From Father's Desk

Sisters and Brothers,

Greetings. First, thank you for the outpouring of love and prayers on the occasion of the passing of my Grandmother, Cecilia Elizabeth Wilson. She was my last living grandparent and the one who accompanied me the most throughout life, so she will be sorely missed. Gram taught me how to drive, how to throw a spiral, and even how to float over the ocean waves. She was a lovely woman with a bright twinkle in her eyes, slightly mischievous but with great warmth, and always ready for the next adventure. When that sparkle left her eyes about a year ago, a deep sadness overcame me, and I thought: “She’s gone already.” I am grateful to you for your prayers and to the Lord, that he died for her, and calls her home. One day, may I enjoy her friendship again, in our Father’s House.

Second, thank you for your prayers for my health. I did come down with covid and have been recuperating. Nothing too serious, but it felt like a cold and flu mixed together for 3 days. This article was written on Labor Day; by the time you read it, I hope to have returned to full duties. I am so grateful for the way my brother priests have rallied to offer you the Sacraments in my absence. It reminds us that we are all expendable and need to plan and design back up plans for unforeseen absences. Once again, thank you for your love and support. It has been an eventful transition to September!

This week we are underway with our message series called 8th Grade Faith. For the next five weeks we will dig down into the various aspects of this same topic and seek to gain a deeper appreciation of our faith and how God may be asking us to grow in faith. We reflect on the journey and how we may have sought to merely “get” the Sacraments, or to “get through” CCD. We acknowledge that for many there has been a period in our lives when we were not practicing our faith; we had left it aside, perhaps even because the people around us in church were not inspiring. There is no judgment on these realities; they are part of the journey many of us share.

When we say “faith” - we actually mean several different but related things. Faith is one of those simple but complex words. In one sense, our Faith stands apart from us: the Catholic faith. It means, the living tradition handed on from the apostles, all that Church teaching, the complexities of dogma, rules regarding fasting, traditions like Christmas trees and palm crosses. Our Faith is a broad array of beliefs and traditions that we can point to and say: “This is our faith!” Oftentimes, when we assemble this rich litany, some parts of our faith may not be met with full acceptance or understanding. This type of faith is often called objective faith.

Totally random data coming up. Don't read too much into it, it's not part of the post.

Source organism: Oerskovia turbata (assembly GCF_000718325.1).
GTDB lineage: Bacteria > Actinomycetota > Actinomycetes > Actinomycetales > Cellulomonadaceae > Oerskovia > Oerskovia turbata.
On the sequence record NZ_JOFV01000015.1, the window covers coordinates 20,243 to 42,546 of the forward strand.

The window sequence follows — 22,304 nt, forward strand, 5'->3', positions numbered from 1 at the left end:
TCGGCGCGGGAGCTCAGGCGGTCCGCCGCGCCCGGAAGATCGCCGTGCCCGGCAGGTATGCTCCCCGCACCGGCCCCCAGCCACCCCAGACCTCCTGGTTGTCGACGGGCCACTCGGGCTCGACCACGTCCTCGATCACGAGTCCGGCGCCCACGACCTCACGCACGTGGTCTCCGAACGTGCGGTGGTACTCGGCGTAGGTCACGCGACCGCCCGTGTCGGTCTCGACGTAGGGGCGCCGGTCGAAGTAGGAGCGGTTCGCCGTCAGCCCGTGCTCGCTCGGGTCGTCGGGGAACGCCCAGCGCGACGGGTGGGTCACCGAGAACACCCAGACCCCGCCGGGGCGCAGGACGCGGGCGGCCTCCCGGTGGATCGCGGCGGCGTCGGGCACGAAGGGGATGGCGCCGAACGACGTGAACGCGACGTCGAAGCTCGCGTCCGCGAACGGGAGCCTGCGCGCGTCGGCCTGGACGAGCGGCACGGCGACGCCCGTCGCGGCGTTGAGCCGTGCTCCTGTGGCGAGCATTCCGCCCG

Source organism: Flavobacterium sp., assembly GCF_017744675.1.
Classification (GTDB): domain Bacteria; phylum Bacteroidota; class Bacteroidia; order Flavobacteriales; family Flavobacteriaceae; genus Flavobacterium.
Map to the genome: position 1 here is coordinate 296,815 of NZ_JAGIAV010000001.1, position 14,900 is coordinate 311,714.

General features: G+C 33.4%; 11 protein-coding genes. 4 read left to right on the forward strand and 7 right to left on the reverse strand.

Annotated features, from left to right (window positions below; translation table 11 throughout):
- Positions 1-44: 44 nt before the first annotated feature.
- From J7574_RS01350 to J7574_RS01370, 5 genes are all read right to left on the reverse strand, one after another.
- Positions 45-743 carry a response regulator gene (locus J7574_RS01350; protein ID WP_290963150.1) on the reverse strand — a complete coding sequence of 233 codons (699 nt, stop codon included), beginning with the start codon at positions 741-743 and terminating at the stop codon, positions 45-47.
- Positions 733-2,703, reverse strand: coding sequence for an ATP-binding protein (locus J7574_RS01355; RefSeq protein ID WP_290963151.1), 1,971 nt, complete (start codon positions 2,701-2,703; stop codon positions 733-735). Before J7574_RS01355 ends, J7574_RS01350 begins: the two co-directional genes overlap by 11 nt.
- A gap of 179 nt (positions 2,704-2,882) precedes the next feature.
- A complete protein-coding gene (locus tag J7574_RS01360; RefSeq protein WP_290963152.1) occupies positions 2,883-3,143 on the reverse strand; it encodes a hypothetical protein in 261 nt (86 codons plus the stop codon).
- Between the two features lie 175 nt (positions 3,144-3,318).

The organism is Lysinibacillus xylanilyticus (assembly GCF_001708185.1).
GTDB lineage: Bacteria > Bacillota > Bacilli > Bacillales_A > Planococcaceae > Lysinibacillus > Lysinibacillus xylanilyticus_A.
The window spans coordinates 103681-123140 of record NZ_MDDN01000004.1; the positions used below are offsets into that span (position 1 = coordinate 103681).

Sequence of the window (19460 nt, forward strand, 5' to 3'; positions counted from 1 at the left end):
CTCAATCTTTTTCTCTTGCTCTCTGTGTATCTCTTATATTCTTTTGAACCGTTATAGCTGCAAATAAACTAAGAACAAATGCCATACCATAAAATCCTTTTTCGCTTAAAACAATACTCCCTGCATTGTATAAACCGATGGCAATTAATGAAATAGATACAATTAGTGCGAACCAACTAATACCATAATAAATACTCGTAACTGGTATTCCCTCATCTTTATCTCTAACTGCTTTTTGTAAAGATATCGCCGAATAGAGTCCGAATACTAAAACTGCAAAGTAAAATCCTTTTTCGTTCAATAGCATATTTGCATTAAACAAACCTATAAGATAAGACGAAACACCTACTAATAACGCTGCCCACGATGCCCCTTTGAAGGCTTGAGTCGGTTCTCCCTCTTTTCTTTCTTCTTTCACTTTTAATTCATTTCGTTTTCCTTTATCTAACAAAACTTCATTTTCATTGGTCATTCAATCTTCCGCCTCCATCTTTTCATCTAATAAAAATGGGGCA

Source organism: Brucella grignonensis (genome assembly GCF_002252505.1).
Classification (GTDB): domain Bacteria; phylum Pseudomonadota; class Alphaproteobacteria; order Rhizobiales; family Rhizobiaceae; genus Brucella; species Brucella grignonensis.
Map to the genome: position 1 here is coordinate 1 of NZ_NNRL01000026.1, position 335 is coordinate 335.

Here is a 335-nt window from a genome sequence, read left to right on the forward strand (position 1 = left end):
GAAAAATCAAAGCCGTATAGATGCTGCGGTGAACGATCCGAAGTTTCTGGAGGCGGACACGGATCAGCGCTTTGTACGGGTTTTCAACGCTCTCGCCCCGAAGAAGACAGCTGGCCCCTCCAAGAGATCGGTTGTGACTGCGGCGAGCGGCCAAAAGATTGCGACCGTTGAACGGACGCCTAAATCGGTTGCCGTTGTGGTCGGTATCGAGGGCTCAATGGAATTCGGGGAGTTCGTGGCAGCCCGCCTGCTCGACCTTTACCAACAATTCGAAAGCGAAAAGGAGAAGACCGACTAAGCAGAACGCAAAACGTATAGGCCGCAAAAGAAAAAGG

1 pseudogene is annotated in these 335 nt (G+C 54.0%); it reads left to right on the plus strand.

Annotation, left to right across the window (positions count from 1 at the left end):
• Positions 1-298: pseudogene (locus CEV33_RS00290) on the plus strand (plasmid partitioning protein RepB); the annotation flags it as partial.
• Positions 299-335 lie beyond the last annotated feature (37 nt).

There is subjective faith, too. Subjective faith is that faith each of us holds. My faith is not your faith. This is personal faith - the faith that each believer holds in his heart and mind for the Lord. It is that faith which leads the father to pray, “Lord, I do believe, help my unbelief!” (Mk 9:24.) That is a beautiful prayer that anyone with strong or wavering faith can pray to good effect. Whenever my trust in God gets shaky, those words spring to my mind and heart.

So that is in a nutshell, the distinction between objective faith (that list of things we believe in and practice) and subjective faith (that interior belief). Appreciating this distinction also calls to mind the rules versus relationship distinction. Often when we focus on getting the Sacraments or doing what the Church wants, our focus falls on objective faith - the rules and expectations. But without that deep personal belief, the rules and traditions begin to feel like a hollow thing, just a bunch of stuff we do or rules we keep. Personal adherence to the faith is really at the heart of… well… faith. Without strong subjective faith, our rules and traditions can begin to feel like a straightjacket applied from the outside, rather than a rich treasure we seek to embrace from the inside.

So, I get the heart of faith and the beginning of true faith, is that personal or subjective faith, which may be much simpler than all the traditions and feasts. But it is from each of our personal faith that that rich tradition of our Catholic faith blossoms and becomes a vital part of our existence. So, this week, we appreciate in a new way how God wants first to have a personal, intimate, living, relationship with each of us; that is the heart of faith.

Yours in Christ,
Fr. Joel Wilson